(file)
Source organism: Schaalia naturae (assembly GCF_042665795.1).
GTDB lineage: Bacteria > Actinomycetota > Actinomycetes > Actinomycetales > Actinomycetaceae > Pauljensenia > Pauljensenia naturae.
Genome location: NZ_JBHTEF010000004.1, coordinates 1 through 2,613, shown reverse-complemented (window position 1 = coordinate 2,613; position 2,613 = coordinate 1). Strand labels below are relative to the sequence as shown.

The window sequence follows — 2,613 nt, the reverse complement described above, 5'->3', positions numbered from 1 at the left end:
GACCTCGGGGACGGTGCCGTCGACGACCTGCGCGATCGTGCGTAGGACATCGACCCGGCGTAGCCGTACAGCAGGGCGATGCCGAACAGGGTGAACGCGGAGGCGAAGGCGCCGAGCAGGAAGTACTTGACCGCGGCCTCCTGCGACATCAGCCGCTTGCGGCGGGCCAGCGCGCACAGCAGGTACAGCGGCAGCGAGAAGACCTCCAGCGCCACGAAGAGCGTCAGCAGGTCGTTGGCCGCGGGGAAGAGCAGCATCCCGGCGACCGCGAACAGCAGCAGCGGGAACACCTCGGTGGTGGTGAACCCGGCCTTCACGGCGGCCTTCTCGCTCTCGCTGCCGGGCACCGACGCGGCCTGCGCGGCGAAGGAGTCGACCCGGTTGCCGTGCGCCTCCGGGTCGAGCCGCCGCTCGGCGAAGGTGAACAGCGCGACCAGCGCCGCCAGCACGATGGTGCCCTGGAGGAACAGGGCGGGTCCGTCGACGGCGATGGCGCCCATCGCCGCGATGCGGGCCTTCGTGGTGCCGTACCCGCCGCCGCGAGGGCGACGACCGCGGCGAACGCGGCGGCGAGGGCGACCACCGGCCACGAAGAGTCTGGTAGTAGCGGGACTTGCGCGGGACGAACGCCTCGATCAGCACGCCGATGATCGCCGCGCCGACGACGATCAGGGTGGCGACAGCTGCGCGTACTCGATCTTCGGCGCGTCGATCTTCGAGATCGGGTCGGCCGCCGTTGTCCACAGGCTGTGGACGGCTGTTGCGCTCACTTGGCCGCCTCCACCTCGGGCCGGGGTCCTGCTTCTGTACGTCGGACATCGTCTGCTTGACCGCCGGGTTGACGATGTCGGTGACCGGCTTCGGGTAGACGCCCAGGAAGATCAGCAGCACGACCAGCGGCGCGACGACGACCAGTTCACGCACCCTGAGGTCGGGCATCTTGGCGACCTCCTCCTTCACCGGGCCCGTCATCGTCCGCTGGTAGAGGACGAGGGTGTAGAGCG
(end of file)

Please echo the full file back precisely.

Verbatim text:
Source organism: Schaalia naturae (assembly GCF_042665795.1).
GTDB lineage: Bacteria > Actinomycetota > Actinomycetes > Actinomycetales > Actinomycetaceae > Pauljensenia > Pauljensenia naturae.
Genome location: NZ_JBHTEF010000004.1, coordinates 1 through 2,613, shown reverse-complemented (window position 1 = coordinate 2,613; position 2,613 = coordinate 1). Strand labels below are relative to the sequence as shown.

The window sequence follows — 2,613 nt, the reverse complement described above, 5'->3', positions numbered from 1 at the left end:
GACCTCGGGGACGGTGCCGTCGACGACCTGCGCGATCGTGCGTAGGACATCGACCCGGCGTAGCCGTACAGCAGGGCGATGCCGAACAGGGTGAACGCGGAGGCGAAGGCGCCGAGCAGGAAGTACTTGACCGCGGCCTCCTGCGACATCAGCCGCTTGCGGCGGGCCAGCGCGCACAGCAGGTACAGCGGCAGCGAGAAGACCTCCAGCGCCACGAAGAGCGTCAGCAGGTCGTTGGCCGCGGGGAAGAGCAGCATCCCGGCGACCGCGAACAGCAGCAGCGGGAACACCTCGGTGGTGGTGAACCCGGCCTTCACGGCGGCCTTCTCGCTCTCGCTGCCGGGCACCGACGCGGCCTGCGCGGCGAAGGAGTCGACCCGGTTGCCGTGCGCCTCCGGGTCGAGCCGCCGCTCGGCGAAGGTGAACAGCGCGACCAGCGCCGCCAGCACGATGGTGCCCTGGAGGAACAGGGCGGGTCCGTCGACGGCGATGGCGCCCATCGCCGCGATGCGGGCCTTCGTGGTGCCGTACCCGCCGCCGCGAGGGCGACGACCGCGGCGAACGCGGCGGCGAGGGCGACCACCGGCCACGAAGAGTCTGGTAGTAGCGGGACTTGCGCGGGACGAACGCCTCGATCAGCACGCCGATGATCGCCGCGCCGACGACGATCAGGGTGGCGACAGCTGCGCGTACTCGATCTTCGGCGCGTCGATCTTCGAGATCGGGTCGGCCGCCGTTGTCCACAGGCTGTGGACGGCTGTTGCGCTCACTTGGCCGCCTCCACCTCGGGCCGGGGTCCTGCTTCTGTACGTCGGACATCGTCTGCTTGACCGCCGGGTTGACGATGTCGGTGACCGGCTTCGGGTAGACGCCCAGGAAGATCAGCAGCACGACCAGCGGCGCGACGACGACCAGTTCACGCACCCTGAGGTCGGGCATCTTGGCGACCTCCTCCTTCACCGGGCCCGTCATCGTCCGCTGGTAGAGGACGAGGGTGTAGAGCG